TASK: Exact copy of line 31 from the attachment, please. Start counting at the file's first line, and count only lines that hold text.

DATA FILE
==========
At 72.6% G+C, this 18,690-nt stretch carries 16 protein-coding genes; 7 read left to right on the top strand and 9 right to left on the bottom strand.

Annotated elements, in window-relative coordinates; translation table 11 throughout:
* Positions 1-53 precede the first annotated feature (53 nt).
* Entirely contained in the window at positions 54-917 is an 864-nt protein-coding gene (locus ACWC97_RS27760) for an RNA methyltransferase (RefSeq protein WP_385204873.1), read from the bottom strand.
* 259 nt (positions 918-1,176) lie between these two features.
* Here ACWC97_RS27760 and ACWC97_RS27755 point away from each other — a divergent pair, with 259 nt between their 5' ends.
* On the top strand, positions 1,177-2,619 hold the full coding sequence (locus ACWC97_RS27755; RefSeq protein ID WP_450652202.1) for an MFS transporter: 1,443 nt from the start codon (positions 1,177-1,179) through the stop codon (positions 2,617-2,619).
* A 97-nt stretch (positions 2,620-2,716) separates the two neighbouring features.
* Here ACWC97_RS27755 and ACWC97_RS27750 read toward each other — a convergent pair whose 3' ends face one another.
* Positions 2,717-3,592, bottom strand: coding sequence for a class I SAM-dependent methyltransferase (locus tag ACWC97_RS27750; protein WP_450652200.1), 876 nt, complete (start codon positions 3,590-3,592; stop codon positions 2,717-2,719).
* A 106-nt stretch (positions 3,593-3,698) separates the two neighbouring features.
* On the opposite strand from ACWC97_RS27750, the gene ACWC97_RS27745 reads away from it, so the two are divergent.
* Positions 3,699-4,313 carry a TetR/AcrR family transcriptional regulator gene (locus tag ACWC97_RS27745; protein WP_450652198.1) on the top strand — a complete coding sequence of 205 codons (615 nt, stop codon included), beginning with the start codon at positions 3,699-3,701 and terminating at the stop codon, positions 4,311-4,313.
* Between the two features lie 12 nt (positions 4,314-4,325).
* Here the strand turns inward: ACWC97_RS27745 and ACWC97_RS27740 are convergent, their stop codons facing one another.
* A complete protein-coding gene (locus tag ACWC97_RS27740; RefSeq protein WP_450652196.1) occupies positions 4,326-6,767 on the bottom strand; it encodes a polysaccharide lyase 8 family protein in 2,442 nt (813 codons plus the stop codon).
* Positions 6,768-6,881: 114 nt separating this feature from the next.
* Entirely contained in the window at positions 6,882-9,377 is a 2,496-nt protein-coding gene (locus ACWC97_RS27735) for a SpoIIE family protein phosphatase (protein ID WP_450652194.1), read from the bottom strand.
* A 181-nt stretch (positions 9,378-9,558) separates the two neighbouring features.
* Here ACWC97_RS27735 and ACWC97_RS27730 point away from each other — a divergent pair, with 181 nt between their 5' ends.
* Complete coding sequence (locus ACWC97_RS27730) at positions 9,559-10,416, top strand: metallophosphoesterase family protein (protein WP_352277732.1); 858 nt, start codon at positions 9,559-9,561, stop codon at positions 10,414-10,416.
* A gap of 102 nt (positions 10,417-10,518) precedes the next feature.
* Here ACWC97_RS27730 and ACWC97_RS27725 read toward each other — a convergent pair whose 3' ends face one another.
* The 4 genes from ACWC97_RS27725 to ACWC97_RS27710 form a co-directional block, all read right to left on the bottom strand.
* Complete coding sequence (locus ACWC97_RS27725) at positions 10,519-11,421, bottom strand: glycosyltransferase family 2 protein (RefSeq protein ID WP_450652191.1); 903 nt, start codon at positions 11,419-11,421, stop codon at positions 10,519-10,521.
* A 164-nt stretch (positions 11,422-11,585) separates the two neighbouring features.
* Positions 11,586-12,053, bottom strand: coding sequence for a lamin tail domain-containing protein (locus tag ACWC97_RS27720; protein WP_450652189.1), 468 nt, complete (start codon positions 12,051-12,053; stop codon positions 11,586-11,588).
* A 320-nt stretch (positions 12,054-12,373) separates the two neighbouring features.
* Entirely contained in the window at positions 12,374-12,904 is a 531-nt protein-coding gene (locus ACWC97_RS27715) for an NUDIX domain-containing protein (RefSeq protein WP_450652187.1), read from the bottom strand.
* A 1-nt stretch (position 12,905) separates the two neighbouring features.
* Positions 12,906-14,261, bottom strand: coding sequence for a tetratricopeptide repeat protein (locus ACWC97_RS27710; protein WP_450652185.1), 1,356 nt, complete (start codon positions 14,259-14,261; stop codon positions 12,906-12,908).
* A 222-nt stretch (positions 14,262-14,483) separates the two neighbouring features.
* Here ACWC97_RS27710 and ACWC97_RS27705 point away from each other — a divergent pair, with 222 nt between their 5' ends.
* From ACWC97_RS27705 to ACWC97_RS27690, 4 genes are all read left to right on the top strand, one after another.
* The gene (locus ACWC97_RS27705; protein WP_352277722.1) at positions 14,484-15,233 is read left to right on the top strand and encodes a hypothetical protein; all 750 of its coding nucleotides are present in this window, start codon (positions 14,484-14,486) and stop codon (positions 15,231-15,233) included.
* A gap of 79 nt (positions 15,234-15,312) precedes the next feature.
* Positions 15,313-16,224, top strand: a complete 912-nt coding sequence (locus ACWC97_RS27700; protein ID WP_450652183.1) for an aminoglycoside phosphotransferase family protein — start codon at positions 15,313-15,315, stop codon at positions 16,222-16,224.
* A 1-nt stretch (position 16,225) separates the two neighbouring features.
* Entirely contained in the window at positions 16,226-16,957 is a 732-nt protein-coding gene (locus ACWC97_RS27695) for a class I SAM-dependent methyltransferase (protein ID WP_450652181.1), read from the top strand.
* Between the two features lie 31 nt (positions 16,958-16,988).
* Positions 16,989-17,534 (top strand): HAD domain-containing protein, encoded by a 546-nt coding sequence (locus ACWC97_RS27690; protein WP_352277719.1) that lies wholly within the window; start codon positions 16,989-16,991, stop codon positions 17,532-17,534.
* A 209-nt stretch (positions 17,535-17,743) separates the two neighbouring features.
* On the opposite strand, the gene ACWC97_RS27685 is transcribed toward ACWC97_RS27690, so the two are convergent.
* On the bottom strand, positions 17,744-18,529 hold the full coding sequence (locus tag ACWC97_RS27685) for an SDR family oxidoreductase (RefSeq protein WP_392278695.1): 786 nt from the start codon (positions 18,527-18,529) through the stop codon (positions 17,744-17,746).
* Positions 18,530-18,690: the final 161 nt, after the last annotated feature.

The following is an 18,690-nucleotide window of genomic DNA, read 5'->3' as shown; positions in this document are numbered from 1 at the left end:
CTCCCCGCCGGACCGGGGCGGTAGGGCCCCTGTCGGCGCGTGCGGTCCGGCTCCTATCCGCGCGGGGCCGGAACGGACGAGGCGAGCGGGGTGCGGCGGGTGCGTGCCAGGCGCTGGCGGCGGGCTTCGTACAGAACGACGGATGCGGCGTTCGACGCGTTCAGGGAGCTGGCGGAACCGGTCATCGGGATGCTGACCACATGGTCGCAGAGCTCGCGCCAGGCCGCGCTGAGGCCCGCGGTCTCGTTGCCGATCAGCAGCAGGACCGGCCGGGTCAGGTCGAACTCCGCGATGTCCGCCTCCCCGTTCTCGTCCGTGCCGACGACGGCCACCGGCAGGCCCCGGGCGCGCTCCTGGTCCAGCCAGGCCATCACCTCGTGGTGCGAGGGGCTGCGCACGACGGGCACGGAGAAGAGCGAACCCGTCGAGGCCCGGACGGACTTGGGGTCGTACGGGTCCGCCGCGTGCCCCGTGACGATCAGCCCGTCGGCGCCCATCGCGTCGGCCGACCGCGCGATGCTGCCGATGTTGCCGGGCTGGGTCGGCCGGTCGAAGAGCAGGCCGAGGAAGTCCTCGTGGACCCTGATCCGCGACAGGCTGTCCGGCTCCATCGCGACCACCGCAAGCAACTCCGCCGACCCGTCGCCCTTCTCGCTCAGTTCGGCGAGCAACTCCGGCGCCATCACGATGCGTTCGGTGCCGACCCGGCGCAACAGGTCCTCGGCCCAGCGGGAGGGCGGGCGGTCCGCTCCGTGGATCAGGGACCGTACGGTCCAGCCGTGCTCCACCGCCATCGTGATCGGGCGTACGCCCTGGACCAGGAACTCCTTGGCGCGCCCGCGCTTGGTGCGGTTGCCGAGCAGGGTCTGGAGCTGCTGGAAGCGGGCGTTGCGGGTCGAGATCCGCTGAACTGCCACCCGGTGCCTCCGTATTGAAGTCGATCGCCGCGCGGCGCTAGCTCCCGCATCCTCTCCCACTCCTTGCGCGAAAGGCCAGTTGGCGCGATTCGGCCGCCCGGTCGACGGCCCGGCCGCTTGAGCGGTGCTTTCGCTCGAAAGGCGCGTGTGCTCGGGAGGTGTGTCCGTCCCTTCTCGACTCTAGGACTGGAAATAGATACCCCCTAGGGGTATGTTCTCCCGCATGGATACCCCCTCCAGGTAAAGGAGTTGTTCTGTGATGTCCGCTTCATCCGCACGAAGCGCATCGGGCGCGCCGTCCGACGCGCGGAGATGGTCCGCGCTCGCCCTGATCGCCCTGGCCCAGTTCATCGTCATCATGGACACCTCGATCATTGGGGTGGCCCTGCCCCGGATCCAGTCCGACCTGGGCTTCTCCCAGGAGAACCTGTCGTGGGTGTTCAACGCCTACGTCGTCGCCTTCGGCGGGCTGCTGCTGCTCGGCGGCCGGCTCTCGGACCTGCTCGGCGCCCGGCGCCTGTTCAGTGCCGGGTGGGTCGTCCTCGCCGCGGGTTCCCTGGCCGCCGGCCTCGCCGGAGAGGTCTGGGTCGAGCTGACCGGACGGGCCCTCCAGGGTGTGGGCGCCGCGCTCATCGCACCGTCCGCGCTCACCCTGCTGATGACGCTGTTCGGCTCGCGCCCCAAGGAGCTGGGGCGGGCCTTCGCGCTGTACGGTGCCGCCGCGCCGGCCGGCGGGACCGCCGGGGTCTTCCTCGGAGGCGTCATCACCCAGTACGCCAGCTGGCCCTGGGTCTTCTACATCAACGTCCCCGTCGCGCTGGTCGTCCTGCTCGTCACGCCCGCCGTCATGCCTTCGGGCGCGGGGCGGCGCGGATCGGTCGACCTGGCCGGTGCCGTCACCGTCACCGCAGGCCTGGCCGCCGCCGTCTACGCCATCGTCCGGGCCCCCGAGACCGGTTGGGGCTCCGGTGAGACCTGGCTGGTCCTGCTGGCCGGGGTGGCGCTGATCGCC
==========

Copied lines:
* Positions 12,906-14,261, bottom strand: coding sequence for a tetratricopeptide repeat protein (locus ACWC97_RS27710; protein WP_450652185.1), 1,356 nt, complete (start codon positions 14,259-14,261; stop codon positions 12,906-12,908).